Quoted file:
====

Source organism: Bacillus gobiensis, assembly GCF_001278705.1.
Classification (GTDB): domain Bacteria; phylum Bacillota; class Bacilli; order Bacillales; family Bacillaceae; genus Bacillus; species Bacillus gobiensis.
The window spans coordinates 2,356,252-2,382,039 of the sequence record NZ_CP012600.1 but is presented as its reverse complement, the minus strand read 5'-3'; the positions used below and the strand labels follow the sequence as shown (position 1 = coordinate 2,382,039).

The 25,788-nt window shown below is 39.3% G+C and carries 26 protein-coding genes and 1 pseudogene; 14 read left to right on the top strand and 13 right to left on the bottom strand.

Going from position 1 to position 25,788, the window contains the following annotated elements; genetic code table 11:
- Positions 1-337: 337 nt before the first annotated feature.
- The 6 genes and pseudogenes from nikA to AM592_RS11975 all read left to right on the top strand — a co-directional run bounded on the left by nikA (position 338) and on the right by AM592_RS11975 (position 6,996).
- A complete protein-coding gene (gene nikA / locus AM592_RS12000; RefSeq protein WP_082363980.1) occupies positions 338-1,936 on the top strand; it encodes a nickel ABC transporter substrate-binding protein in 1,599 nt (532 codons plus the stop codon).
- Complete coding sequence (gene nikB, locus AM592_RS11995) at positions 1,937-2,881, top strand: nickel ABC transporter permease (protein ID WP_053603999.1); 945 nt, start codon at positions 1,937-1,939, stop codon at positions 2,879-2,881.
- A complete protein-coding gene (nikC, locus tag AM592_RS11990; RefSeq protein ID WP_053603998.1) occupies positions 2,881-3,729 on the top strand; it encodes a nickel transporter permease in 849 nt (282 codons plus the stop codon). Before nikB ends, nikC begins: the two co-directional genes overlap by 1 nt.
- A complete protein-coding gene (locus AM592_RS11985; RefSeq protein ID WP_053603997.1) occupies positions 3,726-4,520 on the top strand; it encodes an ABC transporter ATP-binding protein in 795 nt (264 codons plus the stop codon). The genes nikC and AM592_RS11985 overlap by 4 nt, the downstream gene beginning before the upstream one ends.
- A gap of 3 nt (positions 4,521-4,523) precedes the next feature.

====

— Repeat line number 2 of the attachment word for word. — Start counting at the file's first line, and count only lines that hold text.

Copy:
Classification (GTDB): domain Bacteria; phylum Bacillota; class Bacilli; order Bacillales; family Bacillaceae; genus Bacillus; species Bacillus gobiensis.